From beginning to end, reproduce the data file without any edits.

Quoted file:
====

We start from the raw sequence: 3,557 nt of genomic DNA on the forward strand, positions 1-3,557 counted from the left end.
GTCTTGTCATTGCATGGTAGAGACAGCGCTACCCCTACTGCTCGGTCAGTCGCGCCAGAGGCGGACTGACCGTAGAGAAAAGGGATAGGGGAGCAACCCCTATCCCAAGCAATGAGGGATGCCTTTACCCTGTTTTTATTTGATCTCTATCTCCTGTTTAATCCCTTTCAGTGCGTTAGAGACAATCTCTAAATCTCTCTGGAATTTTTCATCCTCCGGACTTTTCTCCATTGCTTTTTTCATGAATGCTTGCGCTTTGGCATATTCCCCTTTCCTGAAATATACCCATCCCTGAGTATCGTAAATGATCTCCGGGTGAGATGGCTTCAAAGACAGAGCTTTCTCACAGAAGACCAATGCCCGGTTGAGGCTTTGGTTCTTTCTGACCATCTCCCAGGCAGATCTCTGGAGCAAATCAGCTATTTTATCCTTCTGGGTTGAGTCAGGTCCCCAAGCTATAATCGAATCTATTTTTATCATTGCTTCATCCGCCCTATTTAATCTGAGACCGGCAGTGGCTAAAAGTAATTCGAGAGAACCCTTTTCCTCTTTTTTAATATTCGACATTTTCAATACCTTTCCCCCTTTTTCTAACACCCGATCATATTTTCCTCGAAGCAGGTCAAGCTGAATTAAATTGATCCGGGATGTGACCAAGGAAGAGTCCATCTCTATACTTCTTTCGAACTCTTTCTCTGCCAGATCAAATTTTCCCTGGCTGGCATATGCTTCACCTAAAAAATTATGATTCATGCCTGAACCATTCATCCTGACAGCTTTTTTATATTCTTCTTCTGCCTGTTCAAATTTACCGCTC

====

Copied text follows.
We start from the raw sequence: 3,557 nt of genomic DNA on the forward strand, positions 1-3,557 counted from the left end.
GTCTTGTCATTGCATGGTAGAGACAGCGCTACCCCTACTGCTCGGTCAGTCGCGCCAGAGGCGGACTGACCGTAGAGAAAAGGGATAGGGGAGCAACCCCTATCCCAAGCAATGAGGGATGCCTTTACCCTGTTTTTATTTGATCTCTATCTCCTGTTTAATCCCTTTCAGTGCGTTAGAGACAATCTCTAAATCTCTCTGGAATTTTTCATCCTCCGGACTTTTCTCCATTGCTTTTTTCATGAATGCTTGCGCTTTGGCATATTCCCCTTTCCTGAAATATACCCATCCCTGAGTATCGTAAATGATCTCCGGGTGAGATGGCTTCAAAGACAGAGCTTTCTCACAGAAGACCAATGCCCGGTTGAGGCTTTGGTTCTTTCTGACCATCTCCCAGGCAGATCTCTGGAGCAAATCAGCTATTTTATCCTTCTGGGTTGAGTCAGGTCCCCAAGCTATAATCGAATCTATTTTTATCATTGCTTCATCCGCCCTATTTAATCTGAGACCGGCAGTGGCTAAAAGTAATTCGAGAGAACCCTTTTCCTCTTTTTTAATATTCGACATTTTCAATACCTTTCCCCCTTTTTCTAACACCCGATCATATTTTCCTCGAAGCAGGTCAAGCTGAATTAAATTGATCCGGGATGTGACCAAGGAAGAGTCCATCTCTATACTTCTTTCGAACTCTTTCTCTGCCAGATCAAATTTTCCCTGGCTGGCATATGCTTCACCTAAAAAATTATGATTCATGCCTGAACCATTCATCCTGACAGCTTTTTTATATTCTTCTTCTGCCTGTTCAAATTTACCGCTC